Polygons and Heptagons....Oh My
Today was a banner day for my little nephew Sean. He had
his favorite Aunt with the same first and last name attend his grandparent/special person day function. Sean and I are old hands at this sort of thing as we attended the same event but at a different school last year.
The first performance of the day is a concert. Sean has the honor of singing solo. I am very proud of him in his smart suit and tie and untied shoes. He has managed to keep clean for the better part of the drive to school and looks every inch the Vienna choir boy minus the alter server outfit. Craig has absconded with my camera so I am left to the devices of my new cell phone. I manage to figure out the camera/phone with no problem and am ready. My nephew marches out and places himself right in front of the choir leader. She is blocking my view. I move, Sean moves, we play this back and forth shuffling of places several times until I get it right. Snap a few photos for his parents and begin to think of snack time.
We repair to his next class but not before Sean has had time to treat me to a hot chocolate at the school lunch room. He neatly spills chocolate down his sleeve. He assures me no one will notice. Advise him to wash the spots in cold water. Am ignored. We march to class where Sean declares that he can no longer abide his dressy clothes. He begins to wad up his suit coat in his back pack until I gently remind him of his mothers warning to hang up the coat.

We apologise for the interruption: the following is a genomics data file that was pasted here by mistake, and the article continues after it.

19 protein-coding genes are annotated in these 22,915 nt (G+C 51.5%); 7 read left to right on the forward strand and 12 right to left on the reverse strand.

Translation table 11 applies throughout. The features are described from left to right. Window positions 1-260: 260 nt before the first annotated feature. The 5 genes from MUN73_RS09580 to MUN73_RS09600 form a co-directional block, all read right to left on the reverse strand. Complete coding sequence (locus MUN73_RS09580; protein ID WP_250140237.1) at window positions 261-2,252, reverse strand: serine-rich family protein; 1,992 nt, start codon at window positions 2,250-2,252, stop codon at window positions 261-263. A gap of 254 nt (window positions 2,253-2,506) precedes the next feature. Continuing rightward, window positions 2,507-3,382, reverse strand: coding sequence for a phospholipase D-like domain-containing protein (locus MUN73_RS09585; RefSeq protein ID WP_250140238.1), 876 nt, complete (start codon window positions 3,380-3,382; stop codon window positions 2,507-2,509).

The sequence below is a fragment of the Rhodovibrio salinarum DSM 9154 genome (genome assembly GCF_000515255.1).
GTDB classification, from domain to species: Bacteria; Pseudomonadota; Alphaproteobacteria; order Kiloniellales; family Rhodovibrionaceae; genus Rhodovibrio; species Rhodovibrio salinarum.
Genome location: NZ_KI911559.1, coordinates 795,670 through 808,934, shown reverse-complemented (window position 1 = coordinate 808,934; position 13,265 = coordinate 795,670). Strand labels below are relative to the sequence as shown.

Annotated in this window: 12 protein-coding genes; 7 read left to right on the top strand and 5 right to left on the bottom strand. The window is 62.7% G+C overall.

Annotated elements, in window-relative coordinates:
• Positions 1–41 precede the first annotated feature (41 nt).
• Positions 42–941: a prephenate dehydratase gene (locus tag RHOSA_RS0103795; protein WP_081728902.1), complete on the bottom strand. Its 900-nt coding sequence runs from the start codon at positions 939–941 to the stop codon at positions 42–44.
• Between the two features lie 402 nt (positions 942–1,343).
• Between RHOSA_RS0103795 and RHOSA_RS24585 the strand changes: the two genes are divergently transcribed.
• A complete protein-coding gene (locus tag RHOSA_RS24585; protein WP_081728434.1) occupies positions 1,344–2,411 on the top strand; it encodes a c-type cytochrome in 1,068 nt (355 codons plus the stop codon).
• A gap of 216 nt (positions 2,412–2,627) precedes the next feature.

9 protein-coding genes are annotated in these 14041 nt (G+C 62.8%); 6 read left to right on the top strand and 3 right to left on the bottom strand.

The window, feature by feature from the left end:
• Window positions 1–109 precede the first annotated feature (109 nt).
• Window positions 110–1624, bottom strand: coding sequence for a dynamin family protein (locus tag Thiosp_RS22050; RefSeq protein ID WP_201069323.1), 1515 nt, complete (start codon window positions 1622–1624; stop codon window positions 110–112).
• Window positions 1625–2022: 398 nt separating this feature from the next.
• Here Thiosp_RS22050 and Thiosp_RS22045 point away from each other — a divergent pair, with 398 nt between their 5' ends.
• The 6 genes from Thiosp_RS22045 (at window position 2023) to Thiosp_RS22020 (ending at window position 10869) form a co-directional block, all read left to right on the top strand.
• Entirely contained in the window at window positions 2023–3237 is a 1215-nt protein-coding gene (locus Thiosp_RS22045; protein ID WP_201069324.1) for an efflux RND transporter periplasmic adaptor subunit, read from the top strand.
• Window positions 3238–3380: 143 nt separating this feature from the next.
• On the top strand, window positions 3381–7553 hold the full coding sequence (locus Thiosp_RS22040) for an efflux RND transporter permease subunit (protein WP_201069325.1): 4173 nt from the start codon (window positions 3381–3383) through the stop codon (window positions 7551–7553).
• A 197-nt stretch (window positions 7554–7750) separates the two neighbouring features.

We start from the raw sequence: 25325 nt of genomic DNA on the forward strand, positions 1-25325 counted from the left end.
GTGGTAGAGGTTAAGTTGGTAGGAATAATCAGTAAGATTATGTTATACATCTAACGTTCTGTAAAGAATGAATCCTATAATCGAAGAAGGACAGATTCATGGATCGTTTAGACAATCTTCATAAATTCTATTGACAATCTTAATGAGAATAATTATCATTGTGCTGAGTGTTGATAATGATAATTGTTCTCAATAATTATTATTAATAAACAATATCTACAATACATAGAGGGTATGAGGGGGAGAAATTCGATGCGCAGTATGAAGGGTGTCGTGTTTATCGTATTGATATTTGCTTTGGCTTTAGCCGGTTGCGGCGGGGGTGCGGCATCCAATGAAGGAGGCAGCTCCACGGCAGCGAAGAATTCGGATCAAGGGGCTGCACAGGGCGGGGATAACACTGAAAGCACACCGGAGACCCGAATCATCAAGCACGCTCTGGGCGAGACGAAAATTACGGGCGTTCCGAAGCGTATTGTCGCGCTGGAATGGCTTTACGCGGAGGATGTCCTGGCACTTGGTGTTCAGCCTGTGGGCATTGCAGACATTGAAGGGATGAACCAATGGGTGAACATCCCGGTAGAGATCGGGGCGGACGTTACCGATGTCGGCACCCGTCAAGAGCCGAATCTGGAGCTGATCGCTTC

The class is math. We are working on polygons and heptagons. This is ridiculous, Sean is in fifth grade! I begin to seriously sweat when the teacher advises the students to bring out the compass and protractor. This is not good for me. Looks feverishly at my watch, a half hour to go. The teacher suggests that we might like to help our charges in their studies. Hastily make my way to the bathroom, stay there a long while. When I emerge we are beginning our origami project, my past inadequacies of spatial problems begin to haunt me. The teacher encourages us to measure all angles; this is the stuff nightmares are made of.
Finally the teacher wonders if we the guests might like to relay our favorite fifth grade math stories. Oh God, this keeps getting worse and worse. All of the guests are World War II generation, most of them are a bit hazy but they are united in one thought. No one had to do this level of math until high school. Begin to feel a bit better when it is my turn. I relay the importance of the multiplication tables and percentages. Students look at me like I am some kind of numbskull but I stand by my statement. One does need to figure out the tip.............